I just stumbled upon some browser behavior regarding cookies that seemed very strange to me but turned out to be actually pretty obvious and well documented.
I thought I'd share what I've learned just in case some of you might not have come across this either.
This one should be pretty straight forward, right? Omitting the
Expires property will result in a cookie that is deleted when a user ends the session, i.e. closes the browser.
Except, as MDN will inform you, if the user has set their browser to restore the previous session when closing.
If you are like me and carry around 100+ open tabs at all times, chances are you'll have this setting activated.
Chrome also has this feature of course.
While this is nothing new, it had never manifested itself as a problem for me until now...and it's easy to forget about when conceptualizing cookie use. So be warned.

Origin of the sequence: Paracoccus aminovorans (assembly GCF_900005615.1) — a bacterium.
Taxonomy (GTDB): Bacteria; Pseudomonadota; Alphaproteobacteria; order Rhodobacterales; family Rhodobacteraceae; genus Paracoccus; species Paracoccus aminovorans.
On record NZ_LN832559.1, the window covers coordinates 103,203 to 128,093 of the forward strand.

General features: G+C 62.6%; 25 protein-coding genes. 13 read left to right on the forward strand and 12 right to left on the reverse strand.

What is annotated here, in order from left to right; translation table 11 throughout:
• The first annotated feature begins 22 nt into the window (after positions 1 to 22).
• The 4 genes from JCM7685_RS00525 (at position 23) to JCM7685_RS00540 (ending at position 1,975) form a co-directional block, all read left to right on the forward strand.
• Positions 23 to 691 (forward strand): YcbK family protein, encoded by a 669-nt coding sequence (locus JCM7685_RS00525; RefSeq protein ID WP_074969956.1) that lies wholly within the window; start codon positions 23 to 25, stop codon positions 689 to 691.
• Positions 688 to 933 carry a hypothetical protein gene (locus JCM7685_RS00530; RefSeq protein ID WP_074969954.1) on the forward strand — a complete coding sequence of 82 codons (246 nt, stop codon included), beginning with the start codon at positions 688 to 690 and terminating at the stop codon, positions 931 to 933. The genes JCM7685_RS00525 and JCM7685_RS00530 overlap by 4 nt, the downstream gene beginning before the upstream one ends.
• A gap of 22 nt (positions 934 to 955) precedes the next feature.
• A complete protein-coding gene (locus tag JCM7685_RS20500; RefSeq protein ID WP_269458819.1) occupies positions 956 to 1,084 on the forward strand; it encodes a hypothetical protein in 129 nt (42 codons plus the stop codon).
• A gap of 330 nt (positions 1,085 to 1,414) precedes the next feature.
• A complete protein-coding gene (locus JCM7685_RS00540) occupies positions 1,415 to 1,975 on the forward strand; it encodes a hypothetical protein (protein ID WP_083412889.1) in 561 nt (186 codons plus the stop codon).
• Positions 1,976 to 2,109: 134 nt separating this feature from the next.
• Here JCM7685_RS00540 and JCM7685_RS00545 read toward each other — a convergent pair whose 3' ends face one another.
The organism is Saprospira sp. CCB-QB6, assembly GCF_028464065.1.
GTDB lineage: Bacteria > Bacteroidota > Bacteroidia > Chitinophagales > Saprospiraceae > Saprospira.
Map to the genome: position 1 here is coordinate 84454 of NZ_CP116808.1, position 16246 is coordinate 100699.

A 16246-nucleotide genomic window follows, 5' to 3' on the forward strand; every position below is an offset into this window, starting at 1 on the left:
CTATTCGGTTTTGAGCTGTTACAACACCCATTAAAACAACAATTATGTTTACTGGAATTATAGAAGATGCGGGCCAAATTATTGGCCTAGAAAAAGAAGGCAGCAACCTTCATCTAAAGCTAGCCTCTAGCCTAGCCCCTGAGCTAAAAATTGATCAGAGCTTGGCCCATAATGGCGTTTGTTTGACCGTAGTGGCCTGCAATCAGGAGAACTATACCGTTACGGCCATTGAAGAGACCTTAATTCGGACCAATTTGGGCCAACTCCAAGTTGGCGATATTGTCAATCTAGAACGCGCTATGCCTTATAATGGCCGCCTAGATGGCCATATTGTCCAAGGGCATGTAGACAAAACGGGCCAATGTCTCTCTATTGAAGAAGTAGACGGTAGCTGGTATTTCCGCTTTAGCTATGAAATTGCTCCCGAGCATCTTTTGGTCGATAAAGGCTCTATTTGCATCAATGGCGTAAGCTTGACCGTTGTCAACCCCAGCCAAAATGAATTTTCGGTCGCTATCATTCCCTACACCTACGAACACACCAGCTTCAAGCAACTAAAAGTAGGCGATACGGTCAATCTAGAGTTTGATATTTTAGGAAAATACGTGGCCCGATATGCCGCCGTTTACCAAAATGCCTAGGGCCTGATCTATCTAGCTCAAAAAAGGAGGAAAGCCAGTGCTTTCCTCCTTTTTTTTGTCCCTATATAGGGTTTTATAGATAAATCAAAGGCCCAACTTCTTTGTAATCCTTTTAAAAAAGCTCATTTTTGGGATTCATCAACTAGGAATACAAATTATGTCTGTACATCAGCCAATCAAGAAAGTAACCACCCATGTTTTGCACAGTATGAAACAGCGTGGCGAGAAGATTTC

So you set an expiry date on your cookie, hm? Would be a shame if you didn't think about the possible discrepancies between your server's timezone and the browser using your site 😈
Again, as MDN explains:
When an expiry date is set, the time and date set is relative to the client the cookie is being set on, not the server.
This is fairly obvious when you think about it but something that is easily missed when thinking about setting cookies.
So there you have it. Two small details about setting cookies on server responses that could easily be missed and could lead to data being stored on a client for much longer than you intended.
Additionally this can become a fun source of obscure bugs that will manifest themselves with some classic "works on my machine 🤷" behavior in the future.
Happy coding! :)